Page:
Moonlighting in California


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This topic came up for me recently – the issue of moonlighting.  That’s the practice of holding a second job, often in the evening or during free hours, in addition to one’s primary job.  It’s kind of been in the news a lot lately – with people working remotely from home there are all sorts of stories about them having multiple jobs, and their employer (or should I say – employers) didn’t even know.

Now, I know for a lot of employers – that kind of makes your hair stand on end.  But the fact is that, depending on where you’re located, moonlighting may be protected.  Actually in California, it’s not uncommon for employees to take on secondary roles to support their lifestyle, passions, or simply to explore a new opportunity.  And yes, California is one of those states that protects moonlighting.

Yes, in California, moonlighting is not illegal. This state, like many others, protects what an employee does during their non-work hours. However, it’s not as clear cut as it sounds. There are guardrails around conflict of interest, performance, and company policies that can create a complex matrix for both you as the employer and your team member to navigate.

California has always been at the forefront of employee rights. The state firmly believes in an individual’s right to privacy and autonomy, especially when off the clock. That principle holds that, what an employee does during their own time is their business, so long as it doesn’t violate any laws or explicit company policies.

And now, the guardrails: the first is the grey zone of Conflict of Interest.  One of the primary concerns most businesses have is the potential conflict of interest that can happen when an employee moonlights.

What if their secondary job is with a competitor or a vendor? Or, what if their role in the other job actually compromises the integrity or confidentiality of their primary job?

…The state firmly believes in an individual’s right to privacy and autonomy, especially when off the clock.

Well, that’s where company policies can play a role. To safeguard its interests, a business can require their employees to disclose any external employment. Then the company can assess whether the secondary job presents any potential conflicts.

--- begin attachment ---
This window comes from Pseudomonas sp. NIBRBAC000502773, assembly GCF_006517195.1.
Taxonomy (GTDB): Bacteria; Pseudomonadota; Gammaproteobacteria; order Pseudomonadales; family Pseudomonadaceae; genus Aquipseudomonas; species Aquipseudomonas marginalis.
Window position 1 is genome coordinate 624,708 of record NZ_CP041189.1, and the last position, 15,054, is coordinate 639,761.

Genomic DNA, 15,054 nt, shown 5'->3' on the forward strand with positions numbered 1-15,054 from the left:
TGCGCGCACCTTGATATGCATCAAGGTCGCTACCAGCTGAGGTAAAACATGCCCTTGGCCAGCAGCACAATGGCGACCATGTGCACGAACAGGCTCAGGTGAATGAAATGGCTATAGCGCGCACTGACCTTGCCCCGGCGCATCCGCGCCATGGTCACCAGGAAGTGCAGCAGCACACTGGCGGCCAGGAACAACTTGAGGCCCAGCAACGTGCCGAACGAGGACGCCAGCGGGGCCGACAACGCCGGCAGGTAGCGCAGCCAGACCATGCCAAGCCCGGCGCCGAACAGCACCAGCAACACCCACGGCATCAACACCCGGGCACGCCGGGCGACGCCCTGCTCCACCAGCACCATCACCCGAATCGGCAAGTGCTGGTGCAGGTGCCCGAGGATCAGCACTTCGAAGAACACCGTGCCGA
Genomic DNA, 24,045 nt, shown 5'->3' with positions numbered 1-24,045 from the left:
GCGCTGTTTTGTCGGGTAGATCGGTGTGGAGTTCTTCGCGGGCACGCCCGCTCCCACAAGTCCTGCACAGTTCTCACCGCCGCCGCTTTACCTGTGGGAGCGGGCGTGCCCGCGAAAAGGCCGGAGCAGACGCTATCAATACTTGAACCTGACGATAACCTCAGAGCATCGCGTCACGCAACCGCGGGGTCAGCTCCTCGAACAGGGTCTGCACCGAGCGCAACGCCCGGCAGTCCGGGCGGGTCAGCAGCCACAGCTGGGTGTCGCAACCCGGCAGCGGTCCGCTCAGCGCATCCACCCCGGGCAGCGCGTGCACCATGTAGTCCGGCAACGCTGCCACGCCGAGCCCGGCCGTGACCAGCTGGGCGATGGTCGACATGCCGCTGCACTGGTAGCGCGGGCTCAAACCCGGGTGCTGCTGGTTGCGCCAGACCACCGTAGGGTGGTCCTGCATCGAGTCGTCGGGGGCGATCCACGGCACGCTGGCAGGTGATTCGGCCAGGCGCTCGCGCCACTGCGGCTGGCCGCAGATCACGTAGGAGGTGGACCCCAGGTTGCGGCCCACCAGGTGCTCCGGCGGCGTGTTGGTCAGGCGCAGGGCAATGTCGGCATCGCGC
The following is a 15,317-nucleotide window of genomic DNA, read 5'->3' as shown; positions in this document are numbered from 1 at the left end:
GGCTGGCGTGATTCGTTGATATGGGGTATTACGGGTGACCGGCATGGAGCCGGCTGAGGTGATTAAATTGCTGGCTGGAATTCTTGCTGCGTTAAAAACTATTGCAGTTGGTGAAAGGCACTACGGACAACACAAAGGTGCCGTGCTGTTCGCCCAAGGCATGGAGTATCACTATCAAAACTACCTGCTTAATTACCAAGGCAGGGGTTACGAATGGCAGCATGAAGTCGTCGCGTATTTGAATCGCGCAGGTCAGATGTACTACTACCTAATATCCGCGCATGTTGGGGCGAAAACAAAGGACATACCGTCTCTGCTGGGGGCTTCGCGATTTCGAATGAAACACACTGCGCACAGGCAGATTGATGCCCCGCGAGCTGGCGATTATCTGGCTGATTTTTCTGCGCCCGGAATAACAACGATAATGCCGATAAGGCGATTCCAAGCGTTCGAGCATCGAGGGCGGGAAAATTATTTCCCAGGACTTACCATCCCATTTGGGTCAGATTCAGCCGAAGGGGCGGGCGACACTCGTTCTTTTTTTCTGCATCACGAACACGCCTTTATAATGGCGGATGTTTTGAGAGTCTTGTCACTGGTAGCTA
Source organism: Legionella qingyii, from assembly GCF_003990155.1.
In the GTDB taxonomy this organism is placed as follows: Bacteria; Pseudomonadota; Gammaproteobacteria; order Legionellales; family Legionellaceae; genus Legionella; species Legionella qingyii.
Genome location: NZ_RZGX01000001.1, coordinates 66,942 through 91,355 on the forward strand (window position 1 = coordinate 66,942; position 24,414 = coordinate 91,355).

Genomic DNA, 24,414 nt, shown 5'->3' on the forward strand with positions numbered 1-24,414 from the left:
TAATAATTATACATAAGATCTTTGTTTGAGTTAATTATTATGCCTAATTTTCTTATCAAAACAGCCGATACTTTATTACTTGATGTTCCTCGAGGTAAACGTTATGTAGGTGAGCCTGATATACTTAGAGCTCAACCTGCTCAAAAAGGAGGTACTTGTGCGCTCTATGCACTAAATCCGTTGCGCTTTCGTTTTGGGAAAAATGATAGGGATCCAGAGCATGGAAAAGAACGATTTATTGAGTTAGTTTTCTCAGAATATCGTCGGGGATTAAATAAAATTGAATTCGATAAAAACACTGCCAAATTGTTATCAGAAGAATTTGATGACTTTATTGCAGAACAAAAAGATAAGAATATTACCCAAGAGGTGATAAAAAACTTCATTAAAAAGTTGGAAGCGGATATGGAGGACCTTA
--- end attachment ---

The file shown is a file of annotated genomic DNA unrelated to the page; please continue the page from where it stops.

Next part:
For instance, if you’re running a software development firm and discover one of your key developers is moonlighting for a direct competitor, it’s reasonable to worry about intellectual property leaks.

But, if your policy requires the employee to disclose that other relationship, well then you can take a reasonable look at what’s involved, and determine if that is a real or potential problem.  So, if the other job is for them to work 9:00 – 5:00 Monday – Thursday in customer service, and your job is for them to work 9:00 – 5:00 Monday – Friday in customer service – well then, those two things can happen at the same time.  And in fact, that time isn’t the employee’s own time, it’s time they are obligated to you.  So (and you knew I would say this sooner or later) check with your labor counsel.  But it would be pretty difficult for that employee to make an argument for holding those two jobs at the same time.

Beyond conflicts of interest, there’s the issue of job performance. Working multiple jobs can be taxing, both mentally and physically. If an employee’s performance in their primary role starts to slip due to fatigue, distractions, or divided commitments from their secondary job, it’s a valid concern for employers.

And while California employers can’t penalize someone simply for having a second job, they can hold them accountable for not meeting their job responsibilities or performance standards. So, leaders have got to maintain open communication channels, and make sure that both; employees understand the expectations, and that they’re consistently met.

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OK – so what’s the fix, what should you do?  Well, there are 4 key best practice points:

First up – Disclosure: You should have a clear policy in place that requires employees to disclose any secondary employment. It’s not about control, but it is about understanding and managing potential risks.  You have to have a process in place that makes sure you are kept in the loop

Next – Performance Reviews: Regular check-ins can help assess if that employee’s secondary job is impacting their performance in their primary role. Be objective, and base any decisions on actual job performance and not just because you’re out of sorts because they have a second job.

Conflict Assessment: If your employee discloses secondary employment, take the time to evaluate any potential conflicts genuinely. And remember to avoid knee-jerk reactions and assess each situation on its own merits.

And finally – Education: Employees may not fully understand the potential pitfalls or challenges of moonlighting. Regular training or informational sessions can help guide them so they make informed choices.

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